Dance, the movement of the body in a rhythmic way, usually to music and within a given space, for the purpose of expressing an idea or emotion, releasing energy, or simply taking delight in the movement itself.
Dance is a powerful impulse, but the art of dance is that impulse channeled by skillful performers into something that becomes intensely expressive and that may delight spectators who feel no wish to dance themselves. These two concepts of the art of dance—dance as a powerful impulse and dance as a skillfully choreographed art practiced largely by a professional few—are the two most important connecting ideas running through any consideration of the subject. In dance, the connection between the two concepts is stronger than in some other arts, and neither can exist without the other.
Although the above broad definition covers all forms of the art, philosophers and critics throughout history have suggested different definitions of dance that have amounted to little more than descriptions of the kind of dance with which each writer was most familiar. Thus, Aristotle’s statement in the Poetics that dance is rhythmic movement whose purpose is “to represent men’s characters as well as what they do and suffer” refers to the central role that dance played in classical Greek theatre, where the chorus through its movements reenacted the themes of the drama during lyric interludes.
The English ballet master John Weaver, writing in 1721, argued on the other hand that “Dancing is an elegant, and regular movement, harmoniously composed of beautiful Attitudes, and contrasted graceful Posture of the Body, and parts thereof.” Weaver’s description reflects very clearly the kind of dignified and courtly movement that characterized the ballet of his time, with its highly formalized aesthetics and lack of forceful emotion. The 19th-century French dance historian Gaston Vuillier also emphasized the qualities of grace, harmony, and beauty, distinguishing “true” dance from the crude and spontaneous movements of early man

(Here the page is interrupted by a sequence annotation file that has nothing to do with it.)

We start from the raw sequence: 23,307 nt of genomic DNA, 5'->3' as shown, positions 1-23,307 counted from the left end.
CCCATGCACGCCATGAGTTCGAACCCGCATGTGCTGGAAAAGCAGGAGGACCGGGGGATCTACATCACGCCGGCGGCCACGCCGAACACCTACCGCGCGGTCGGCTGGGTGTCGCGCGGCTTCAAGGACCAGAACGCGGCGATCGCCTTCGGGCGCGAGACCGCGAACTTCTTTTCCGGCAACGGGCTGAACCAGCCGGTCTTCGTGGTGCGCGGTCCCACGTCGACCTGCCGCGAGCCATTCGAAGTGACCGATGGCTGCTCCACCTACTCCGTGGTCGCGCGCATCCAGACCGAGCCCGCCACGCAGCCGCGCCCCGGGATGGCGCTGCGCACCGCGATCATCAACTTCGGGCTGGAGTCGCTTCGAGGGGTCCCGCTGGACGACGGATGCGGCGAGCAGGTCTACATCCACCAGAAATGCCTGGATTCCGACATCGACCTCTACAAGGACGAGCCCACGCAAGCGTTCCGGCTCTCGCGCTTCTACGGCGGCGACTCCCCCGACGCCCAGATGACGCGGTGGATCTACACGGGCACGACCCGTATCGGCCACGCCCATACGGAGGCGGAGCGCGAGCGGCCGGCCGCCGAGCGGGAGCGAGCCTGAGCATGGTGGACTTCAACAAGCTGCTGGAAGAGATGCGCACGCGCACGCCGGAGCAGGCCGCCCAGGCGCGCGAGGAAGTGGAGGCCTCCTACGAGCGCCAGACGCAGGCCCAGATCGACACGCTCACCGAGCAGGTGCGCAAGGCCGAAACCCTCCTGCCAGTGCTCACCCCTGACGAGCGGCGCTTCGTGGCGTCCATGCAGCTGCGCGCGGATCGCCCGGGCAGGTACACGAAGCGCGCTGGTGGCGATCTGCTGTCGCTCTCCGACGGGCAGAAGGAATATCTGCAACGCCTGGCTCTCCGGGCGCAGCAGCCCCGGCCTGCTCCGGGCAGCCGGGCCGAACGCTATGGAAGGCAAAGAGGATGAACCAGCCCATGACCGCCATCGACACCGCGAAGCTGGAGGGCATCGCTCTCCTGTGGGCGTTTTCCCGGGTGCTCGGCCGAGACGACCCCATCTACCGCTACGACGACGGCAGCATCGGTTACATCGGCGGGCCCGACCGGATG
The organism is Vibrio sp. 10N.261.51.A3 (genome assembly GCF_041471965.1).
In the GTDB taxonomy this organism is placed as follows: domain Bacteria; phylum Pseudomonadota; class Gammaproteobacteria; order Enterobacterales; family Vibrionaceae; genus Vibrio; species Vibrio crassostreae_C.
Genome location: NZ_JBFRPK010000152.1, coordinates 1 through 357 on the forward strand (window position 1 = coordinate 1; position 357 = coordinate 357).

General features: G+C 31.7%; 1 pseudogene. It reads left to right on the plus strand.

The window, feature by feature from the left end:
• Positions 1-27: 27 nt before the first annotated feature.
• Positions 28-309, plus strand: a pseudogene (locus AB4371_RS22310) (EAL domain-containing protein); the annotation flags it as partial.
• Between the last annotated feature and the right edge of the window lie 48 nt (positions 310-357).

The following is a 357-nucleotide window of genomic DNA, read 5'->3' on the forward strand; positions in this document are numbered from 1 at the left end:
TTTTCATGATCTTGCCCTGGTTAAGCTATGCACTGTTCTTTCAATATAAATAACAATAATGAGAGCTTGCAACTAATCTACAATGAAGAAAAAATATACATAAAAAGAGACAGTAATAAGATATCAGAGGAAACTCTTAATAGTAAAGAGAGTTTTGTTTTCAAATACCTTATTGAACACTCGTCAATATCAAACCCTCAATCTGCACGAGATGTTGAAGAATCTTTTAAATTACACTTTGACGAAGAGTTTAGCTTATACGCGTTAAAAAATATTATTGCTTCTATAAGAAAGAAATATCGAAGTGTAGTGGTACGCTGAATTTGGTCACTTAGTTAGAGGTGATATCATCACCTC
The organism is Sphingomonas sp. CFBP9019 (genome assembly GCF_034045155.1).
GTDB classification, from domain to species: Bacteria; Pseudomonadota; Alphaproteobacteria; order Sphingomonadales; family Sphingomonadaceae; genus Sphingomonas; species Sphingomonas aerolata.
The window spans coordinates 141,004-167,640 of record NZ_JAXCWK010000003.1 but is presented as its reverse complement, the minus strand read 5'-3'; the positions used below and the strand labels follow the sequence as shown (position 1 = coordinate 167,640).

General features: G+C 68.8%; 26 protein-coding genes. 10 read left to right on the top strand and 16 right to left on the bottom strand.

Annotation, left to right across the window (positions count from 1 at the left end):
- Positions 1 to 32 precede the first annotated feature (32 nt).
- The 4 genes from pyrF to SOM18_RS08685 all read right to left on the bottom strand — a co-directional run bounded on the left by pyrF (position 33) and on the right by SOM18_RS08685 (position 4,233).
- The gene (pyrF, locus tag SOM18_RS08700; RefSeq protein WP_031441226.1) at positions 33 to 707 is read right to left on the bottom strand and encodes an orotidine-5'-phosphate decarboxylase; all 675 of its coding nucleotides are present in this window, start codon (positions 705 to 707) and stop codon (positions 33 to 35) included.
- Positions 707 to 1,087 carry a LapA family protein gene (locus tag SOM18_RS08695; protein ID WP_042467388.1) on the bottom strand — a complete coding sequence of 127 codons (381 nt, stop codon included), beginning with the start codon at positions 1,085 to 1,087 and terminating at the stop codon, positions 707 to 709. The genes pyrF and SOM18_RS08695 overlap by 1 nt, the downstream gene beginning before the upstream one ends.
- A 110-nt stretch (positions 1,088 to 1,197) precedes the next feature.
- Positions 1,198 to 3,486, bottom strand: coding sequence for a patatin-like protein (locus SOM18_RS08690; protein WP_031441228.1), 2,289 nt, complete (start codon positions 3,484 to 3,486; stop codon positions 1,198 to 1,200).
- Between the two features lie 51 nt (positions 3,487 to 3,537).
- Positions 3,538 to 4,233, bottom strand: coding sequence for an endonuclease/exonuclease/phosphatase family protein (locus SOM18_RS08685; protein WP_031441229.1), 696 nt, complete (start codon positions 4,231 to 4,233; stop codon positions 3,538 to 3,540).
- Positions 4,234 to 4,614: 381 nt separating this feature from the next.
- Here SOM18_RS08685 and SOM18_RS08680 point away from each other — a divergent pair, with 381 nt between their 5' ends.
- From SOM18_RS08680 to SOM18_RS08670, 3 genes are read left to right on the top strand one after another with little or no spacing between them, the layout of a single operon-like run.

John Martin, the 20th-century dance critic, almost ignored the formal aspect of dance in emphasizing its role as a physical expression of inner emotion. In doing so, he betrayed his own sympathy toward the Expressionist school of modern American dance: “At the root of all these varied manifestations of dancing . . . lies the common impulse to resort to movement to externalise states which we cannot externalise by rational means. This is basic dance.”
A truly universal definition of dance must, therefore, return to the fundamental principle that dance is an art form or activity that utilizes the body and the range of movement of which the body is capable. Unlike the movements performed in everyday living, dance movements are not directly related to work, travel, or survival. Dance may, of course, be made up of movements associated with these activities, as in the work dances common to many cultures, and it may even accompany such activities. But even in the most practical dances, movements that make up the dance are not reducible to those of straightforward labour; rather, they involve some extra qualities such as self-expression, aesthetic pleasure, and entertainment.
This article discusses the techniques and components of dance as well as the aesthetic principles behind its appreciation as an art. Various types of dance are discussed with emphasis on their style and choreography. The history of dance in various regions is treated in a number of articles; see dance, African; music and dance, Oceanic; dance, Western; arts, Central Asian; arts, East Asian; arts, Islamic; dance, Native American; arts, South Asian; and arts, Southeast Asian. The interaction between dance and other art forms is discussed in folk dance.